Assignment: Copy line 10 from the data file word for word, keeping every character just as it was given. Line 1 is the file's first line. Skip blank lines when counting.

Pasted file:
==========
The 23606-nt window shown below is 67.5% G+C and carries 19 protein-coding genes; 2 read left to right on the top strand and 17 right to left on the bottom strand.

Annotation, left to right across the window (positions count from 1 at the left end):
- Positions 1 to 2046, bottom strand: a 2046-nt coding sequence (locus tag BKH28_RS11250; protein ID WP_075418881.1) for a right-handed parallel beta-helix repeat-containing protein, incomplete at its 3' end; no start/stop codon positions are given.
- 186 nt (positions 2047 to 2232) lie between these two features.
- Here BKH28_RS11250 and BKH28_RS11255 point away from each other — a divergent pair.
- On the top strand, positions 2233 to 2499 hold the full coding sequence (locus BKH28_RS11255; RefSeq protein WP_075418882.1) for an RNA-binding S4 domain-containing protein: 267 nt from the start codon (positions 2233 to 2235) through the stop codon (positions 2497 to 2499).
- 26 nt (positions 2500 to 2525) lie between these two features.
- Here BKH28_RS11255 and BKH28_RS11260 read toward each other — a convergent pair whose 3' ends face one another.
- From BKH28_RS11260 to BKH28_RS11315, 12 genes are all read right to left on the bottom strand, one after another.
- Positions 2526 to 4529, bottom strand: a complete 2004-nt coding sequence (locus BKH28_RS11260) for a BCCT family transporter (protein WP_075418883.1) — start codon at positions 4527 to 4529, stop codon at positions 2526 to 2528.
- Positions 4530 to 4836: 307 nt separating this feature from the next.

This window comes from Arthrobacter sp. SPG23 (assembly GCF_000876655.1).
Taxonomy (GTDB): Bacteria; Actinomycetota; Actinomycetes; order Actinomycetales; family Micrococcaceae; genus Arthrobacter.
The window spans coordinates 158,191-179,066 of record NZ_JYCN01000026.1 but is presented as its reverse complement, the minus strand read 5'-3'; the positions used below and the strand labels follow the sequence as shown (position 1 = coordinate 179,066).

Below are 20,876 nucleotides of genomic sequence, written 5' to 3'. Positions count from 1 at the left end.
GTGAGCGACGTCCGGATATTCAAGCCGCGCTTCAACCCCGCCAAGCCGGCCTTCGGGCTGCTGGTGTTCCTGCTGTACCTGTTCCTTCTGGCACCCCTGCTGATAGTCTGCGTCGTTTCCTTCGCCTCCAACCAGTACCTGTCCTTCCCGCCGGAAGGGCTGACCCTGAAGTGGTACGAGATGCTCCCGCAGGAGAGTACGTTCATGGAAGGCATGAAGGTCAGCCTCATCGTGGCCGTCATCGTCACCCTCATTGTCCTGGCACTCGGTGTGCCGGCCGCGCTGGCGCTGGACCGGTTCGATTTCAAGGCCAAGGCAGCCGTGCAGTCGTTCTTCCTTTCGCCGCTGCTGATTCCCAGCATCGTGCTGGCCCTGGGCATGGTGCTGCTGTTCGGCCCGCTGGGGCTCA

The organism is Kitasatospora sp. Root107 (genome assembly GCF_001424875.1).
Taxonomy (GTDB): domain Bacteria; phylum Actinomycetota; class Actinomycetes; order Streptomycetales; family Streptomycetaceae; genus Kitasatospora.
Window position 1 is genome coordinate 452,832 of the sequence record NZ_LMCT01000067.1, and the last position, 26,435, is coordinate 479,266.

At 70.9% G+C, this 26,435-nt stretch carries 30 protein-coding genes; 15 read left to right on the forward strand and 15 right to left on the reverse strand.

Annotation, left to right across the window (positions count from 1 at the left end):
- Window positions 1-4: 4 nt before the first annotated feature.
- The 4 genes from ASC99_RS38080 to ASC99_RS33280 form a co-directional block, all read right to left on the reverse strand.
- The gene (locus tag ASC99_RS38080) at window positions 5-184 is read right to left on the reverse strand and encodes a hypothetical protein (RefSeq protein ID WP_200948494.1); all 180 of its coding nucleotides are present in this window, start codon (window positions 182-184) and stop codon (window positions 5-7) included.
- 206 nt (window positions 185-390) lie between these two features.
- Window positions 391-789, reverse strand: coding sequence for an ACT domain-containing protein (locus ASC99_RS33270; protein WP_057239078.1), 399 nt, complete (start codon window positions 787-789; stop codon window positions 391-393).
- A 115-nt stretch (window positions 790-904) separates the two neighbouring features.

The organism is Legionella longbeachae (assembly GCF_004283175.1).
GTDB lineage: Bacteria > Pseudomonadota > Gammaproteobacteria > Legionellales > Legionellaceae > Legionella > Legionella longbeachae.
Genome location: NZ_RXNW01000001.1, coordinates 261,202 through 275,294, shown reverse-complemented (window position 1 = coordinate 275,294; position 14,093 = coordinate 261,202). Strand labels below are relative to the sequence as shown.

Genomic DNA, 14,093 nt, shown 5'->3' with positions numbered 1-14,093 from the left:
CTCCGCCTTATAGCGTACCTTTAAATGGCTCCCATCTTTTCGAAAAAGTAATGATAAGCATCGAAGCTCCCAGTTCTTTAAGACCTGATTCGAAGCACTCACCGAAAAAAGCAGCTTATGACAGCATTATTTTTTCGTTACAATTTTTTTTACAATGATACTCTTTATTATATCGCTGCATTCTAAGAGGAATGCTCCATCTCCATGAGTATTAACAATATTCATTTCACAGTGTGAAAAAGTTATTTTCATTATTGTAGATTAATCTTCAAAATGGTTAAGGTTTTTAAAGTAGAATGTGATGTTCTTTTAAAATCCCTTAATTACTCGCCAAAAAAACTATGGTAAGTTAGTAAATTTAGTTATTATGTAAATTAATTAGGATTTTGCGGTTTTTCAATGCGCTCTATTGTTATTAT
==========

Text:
- Positions 2526 to 4529, bottom strand: a complete 2004-nt coding sequence (locus BKH28_RS11260) for a BCCT family transporter (protein WP_075418883.1) — start codon at positions 4527 to 4529, stop codon at positions 2526 to 2528.